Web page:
Senate Minority Leader Charles Schumer had this Dr. Martin Luther King Day message for President-elect Donald Trump: he’s “ready for the fight” against Trump’s plans to repeal the Affordable Care Act, his attacks on civil rights icon Congressman John Lewis of Georgia and his Attorney General-designate Sen. Jeff Sessions of Alabama.
As Schumer kicked off his speech at the Brooklyn Academy of Music memorial event, he asserted that King’s work is not done so long as there is “still so much bigotry and inequality in the land,” and that all Americans have a responsibility to “go forward and do it.” He noted that the dream of which Dr. King spoke 50 years ago hasn’t been achieved and that the country has received “a setback in the election,” garnering laughter from the audience.
“I know many of you are despairing,” he said. “My daughters came to me weeping after the election results came in and I recited to them—some of you my age will remember—a song by The Shirelles. ‘Mama said there’d be days like this. There’d be days like this, my mama said.'”
He said that his job would have been “fun” if Hillary Clinton was president, and if Democrats had won a majority in the Senate, as he would have been able to do “more good things to help people.” But he insisted that the Democrats’ job now is to make sure that Trump and the Republicans do not undo the the legacy of King and of President Barack Obama.
The minority leader boasted he was the first to oppose Sessions—though it appears that Ohio Sen. Sherrod Brown, and perhaps others, beat him to it. Schumer trashed Sessions for his “horrible, horrible record on voting rights and civil rights and immigration”—and that he, Vermont Sen. Bernie Sanders and House Minority Leader Nancy Pelosi set up rallies to push back against GOP plans to eliminate ACA.
He also said that he assured Lewis, who was named as one of the “Big Six” leaders of the Civil Rights Movement by 1963, that he supports him. Lewis said over the weekend that he doesn’t see Trump as a “legitimate president,” arguing that the Russians helped bring him into office and ruin Clinton’s candidacy. In response, Trump tweeted that Lewis should focus on fixing and helping his district that he alleged is “in horrible shape and falling apart (not to mention crime infested)” than “falsely complain about the election results.”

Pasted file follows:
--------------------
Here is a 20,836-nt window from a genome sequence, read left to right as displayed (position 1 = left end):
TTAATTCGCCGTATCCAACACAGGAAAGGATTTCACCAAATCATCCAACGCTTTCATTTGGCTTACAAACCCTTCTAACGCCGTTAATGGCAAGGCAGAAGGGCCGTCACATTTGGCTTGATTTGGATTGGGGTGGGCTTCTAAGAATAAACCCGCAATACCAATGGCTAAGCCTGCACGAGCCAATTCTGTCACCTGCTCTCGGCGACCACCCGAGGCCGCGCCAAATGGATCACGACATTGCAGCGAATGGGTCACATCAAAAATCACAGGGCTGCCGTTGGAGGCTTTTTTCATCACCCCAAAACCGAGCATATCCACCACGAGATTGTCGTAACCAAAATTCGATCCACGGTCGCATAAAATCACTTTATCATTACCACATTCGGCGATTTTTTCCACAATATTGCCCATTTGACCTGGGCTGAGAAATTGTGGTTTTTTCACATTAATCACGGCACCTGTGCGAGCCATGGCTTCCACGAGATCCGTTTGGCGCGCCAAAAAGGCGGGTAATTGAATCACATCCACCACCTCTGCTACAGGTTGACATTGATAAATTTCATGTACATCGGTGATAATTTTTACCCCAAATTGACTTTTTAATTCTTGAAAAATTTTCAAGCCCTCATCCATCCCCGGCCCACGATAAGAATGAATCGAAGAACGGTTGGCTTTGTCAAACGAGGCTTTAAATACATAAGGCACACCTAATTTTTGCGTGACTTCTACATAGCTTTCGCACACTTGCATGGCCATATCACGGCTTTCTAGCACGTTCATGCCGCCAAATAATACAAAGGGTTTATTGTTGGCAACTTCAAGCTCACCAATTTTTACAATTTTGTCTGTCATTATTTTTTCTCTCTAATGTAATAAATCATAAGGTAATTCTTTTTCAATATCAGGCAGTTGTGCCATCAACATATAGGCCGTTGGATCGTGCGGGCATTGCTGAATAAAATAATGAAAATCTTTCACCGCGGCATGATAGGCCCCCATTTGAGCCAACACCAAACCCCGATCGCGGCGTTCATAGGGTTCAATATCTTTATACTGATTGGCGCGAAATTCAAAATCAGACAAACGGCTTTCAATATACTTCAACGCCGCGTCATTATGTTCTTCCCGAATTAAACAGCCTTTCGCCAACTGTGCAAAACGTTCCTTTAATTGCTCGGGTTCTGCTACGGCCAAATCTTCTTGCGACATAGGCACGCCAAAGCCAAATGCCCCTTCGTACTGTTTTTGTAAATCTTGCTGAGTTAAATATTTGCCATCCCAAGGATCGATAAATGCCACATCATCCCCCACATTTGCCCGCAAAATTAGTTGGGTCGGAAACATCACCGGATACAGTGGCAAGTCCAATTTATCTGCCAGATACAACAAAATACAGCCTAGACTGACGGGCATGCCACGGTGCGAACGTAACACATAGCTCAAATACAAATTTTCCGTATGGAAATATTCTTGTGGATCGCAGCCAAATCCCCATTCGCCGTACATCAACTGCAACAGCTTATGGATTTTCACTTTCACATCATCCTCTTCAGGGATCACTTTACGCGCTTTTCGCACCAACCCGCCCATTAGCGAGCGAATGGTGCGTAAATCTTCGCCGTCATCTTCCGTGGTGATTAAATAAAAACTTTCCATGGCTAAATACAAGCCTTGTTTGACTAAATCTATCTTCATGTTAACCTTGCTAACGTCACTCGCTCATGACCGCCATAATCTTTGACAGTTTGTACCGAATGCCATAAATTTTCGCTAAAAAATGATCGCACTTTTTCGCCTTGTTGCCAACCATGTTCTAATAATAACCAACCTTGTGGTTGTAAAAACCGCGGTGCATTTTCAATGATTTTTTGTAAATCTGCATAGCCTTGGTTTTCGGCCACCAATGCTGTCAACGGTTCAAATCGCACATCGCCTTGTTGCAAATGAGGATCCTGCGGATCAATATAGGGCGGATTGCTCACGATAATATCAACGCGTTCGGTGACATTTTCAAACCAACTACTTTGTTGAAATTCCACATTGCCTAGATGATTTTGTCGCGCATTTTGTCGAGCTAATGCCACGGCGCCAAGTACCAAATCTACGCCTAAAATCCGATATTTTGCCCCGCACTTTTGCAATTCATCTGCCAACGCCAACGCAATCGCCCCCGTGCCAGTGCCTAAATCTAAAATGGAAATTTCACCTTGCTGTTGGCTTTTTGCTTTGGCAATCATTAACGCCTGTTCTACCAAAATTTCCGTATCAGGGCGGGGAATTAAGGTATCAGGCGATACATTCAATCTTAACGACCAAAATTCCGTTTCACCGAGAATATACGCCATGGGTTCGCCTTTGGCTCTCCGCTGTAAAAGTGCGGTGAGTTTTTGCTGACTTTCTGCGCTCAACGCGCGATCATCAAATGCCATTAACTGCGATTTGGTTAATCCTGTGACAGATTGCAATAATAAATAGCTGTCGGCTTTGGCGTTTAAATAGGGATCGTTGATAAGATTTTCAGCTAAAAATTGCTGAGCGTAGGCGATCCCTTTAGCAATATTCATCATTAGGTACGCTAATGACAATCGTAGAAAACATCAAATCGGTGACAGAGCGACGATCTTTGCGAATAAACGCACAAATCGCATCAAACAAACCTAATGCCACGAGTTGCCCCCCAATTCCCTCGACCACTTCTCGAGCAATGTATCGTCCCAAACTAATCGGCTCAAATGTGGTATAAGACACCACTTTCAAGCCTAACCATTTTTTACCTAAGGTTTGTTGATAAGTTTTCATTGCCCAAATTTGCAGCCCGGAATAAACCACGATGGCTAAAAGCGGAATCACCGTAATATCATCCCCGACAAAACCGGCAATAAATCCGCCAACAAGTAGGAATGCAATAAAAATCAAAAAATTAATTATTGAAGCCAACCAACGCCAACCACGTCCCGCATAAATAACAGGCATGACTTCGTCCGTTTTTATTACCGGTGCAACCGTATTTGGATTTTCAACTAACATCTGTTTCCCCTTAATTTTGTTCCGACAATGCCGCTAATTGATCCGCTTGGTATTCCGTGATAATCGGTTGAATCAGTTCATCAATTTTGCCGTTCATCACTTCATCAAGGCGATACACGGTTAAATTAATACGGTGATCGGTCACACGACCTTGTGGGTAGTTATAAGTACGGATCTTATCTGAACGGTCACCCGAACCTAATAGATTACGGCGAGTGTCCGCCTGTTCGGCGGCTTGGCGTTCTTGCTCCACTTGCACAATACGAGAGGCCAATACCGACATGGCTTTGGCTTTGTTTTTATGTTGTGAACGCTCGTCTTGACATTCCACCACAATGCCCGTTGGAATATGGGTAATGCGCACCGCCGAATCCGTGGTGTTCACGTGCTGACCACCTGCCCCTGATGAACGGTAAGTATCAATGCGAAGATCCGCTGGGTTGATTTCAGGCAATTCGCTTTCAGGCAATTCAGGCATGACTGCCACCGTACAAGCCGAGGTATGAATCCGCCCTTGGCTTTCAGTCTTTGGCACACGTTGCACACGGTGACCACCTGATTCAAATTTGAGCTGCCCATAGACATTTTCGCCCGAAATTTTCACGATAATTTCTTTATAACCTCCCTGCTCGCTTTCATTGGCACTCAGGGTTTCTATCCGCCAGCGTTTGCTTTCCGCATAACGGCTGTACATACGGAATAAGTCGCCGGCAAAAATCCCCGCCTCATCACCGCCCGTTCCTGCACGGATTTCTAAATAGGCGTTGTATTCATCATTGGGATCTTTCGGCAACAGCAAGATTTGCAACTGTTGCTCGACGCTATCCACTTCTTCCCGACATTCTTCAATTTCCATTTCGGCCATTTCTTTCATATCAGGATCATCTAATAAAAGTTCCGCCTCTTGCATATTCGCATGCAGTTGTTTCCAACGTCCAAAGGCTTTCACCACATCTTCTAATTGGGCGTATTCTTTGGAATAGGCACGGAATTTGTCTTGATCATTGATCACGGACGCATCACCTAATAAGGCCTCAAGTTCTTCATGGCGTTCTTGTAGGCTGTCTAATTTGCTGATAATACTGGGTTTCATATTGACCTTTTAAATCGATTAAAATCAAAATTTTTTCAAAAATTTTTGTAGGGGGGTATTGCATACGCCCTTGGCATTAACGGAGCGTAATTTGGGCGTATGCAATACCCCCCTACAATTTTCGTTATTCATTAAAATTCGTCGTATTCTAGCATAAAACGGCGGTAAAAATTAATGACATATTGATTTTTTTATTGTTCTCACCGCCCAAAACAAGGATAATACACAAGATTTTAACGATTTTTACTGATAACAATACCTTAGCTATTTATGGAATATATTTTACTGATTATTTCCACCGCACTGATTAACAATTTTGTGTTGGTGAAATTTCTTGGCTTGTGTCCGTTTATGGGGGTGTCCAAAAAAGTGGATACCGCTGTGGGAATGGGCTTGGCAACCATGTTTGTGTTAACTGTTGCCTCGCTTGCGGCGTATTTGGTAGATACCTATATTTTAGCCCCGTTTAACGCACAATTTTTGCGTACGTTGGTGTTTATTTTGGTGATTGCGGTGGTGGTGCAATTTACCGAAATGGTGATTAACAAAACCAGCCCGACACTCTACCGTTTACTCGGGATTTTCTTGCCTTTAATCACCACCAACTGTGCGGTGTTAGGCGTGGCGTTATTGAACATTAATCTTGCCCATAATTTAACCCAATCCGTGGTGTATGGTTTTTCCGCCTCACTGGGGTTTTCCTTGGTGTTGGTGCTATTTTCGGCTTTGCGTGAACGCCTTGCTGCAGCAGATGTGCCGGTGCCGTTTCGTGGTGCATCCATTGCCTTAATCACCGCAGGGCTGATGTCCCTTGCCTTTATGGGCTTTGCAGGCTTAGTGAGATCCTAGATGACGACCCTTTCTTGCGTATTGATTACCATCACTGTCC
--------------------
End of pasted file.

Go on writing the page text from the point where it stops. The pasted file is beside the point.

“When the president-elect started a Twitter war with John Lewis, a great hero whose picture is right there, I said to John, ‘I have your back. We’re all behind ya. I am ready for the fight.’ Are you?” Schumer said, while asking the crowd if they’ll join his endeavor.
“Yea!” the crowd yelled back in response. “Are you ready?” Schumer said again, with the audience again yelling, “Yea!”
He added that he gets inspiration from Dr. King’s moral leadership and noted that he “had it probably worse than any of us” but never gave up, and said that he reads the letter Dr. King wrote from the Birmingham Jail in April 1963 in which he promotes nonviolent civil disobedience.
Last week, Schumer said that the GOP plan is at a stalemate because they do not have a replacement and because Democrats are united against it. House Republicans have since passed a bill initiating the first steps of repealing ACA.
Schumer previously called on Trump to stop the “really dumb” tweeting about his admiration of his “little friend Putin” as well as his ire toward the intelligence community for discovering Russia’s meddling with the election to help him win. Trump, for his part, said that the Democrats, led by “head clown Chuck Schumer” know how bad ACA is and are blaming and should join with Republicans to come up with a better, cheaper healthcare plan.
During her speech at BAM, Sen. Kirsten Gillibrand pointed to the rise in hate crimes over the past few months in the city, in the state and around the country, including incidents of racist graffiti, ethnic slurs and Ku Klux Klan literature appearing on doorsteps. She also pointed out the adverse impact the GOP’s repeal of the Affordable Care Act would have on all New Yorkers and Americans in general, and called for a national paid leave policy, affordable childcare and a living minimum wage.
“We have to continue Dr. King’s legacy where we started,” Gillibrand said. “We have to actually work to conquer hate. We have to do this with courage, with purpose and actually with love. As a preacher and a moral leader, Dr. King clearly always believed in the golden rule: love your neighbor as yourself, even your enemies.”